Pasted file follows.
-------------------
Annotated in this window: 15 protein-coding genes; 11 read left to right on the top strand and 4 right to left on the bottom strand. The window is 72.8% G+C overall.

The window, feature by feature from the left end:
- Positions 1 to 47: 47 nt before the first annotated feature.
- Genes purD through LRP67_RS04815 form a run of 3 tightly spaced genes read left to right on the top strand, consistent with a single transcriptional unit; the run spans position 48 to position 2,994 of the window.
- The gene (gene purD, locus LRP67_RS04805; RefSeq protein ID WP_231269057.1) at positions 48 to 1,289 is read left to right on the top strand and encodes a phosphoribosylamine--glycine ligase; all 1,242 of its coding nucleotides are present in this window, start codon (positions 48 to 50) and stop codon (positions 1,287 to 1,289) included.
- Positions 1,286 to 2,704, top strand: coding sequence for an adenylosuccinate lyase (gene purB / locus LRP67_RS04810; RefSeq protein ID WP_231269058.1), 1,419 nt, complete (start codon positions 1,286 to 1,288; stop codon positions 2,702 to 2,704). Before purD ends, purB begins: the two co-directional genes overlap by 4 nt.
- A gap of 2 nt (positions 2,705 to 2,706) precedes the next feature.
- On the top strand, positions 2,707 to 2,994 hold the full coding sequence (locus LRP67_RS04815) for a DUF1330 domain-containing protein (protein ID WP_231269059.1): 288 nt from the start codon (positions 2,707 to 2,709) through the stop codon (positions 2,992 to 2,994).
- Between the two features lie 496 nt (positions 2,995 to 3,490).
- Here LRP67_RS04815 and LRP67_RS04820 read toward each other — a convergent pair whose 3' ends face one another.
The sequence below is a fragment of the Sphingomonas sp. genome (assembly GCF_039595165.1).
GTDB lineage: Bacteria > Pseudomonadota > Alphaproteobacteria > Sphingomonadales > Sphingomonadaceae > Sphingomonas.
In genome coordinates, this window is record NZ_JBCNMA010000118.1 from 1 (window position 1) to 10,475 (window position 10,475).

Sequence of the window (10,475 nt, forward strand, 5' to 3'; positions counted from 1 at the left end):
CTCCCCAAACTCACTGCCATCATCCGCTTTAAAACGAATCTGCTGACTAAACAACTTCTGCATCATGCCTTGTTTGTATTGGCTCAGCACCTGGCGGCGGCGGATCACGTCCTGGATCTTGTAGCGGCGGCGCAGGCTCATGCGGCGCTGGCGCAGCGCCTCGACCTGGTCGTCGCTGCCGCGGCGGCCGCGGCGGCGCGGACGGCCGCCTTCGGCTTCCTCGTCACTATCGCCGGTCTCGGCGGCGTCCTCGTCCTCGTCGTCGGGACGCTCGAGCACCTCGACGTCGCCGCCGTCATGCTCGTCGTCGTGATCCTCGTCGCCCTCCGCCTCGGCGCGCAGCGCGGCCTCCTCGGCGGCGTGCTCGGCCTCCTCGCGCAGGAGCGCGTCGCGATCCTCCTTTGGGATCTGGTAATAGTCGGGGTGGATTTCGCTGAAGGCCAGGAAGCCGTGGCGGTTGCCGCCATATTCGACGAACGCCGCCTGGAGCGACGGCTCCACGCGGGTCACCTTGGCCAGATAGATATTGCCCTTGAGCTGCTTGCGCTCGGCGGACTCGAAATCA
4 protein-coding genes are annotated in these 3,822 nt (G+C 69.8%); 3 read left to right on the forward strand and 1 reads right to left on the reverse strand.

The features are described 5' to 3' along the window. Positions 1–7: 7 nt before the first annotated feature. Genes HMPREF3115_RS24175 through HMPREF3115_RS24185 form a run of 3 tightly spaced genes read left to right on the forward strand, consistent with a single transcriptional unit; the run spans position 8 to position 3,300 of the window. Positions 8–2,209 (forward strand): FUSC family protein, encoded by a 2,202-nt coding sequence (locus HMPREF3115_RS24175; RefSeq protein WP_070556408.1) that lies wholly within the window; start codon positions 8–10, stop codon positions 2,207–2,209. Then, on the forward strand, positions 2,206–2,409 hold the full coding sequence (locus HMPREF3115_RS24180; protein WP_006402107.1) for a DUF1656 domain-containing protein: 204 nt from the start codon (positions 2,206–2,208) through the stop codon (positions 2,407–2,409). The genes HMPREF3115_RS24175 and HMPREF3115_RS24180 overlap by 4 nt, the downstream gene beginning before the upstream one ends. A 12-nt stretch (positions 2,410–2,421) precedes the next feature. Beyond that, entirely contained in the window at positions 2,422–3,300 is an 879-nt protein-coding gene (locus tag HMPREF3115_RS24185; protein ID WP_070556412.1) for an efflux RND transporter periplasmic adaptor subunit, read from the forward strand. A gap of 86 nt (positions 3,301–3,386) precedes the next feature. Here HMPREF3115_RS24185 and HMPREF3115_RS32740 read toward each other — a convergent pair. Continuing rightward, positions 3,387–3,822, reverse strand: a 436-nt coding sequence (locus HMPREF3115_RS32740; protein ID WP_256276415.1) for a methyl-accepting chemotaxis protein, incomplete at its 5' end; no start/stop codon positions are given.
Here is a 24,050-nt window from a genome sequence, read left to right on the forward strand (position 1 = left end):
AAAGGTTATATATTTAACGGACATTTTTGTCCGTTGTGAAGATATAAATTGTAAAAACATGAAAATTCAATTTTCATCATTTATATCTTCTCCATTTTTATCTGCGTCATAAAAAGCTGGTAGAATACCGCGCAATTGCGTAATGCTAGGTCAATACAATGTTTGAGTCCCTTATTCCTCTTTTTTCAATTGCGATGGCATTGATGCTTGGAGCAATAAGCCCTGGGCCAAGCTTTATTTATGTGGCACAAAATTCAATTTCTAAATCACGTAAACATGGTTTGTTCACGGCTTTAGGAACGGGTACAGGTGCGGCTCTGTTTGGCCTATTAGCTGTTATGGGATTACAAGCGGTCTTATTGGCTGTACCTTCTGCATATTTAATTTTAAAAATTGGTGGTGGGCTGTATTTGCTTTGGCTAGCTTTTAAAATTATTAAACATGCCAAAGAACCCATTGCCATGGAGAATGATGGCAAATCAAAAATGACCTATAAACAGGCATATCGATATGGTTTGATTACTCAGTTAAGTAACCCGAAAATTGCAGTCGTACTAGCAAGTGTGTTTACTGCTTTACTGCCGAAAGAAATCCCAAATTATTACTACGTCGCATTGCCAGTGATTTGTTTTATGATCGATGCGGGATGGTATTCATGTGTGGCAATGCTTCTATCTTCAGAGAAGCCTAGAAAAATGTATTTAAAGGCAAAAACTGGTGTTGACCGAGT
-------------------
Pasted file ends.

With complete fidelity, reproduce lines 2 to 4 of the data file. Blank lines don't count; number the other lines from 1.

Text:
The window, feature by feature from the left end:
- Positions 1 to 47: 47 nt before the first annotated feature.
- Genes purD through LRP67_RS04815 form a run of 3 tightly spaced genes read left to right on the top strand, consistent with a single transcriptional unit; the run spans position 48 to position 2,994 of the window.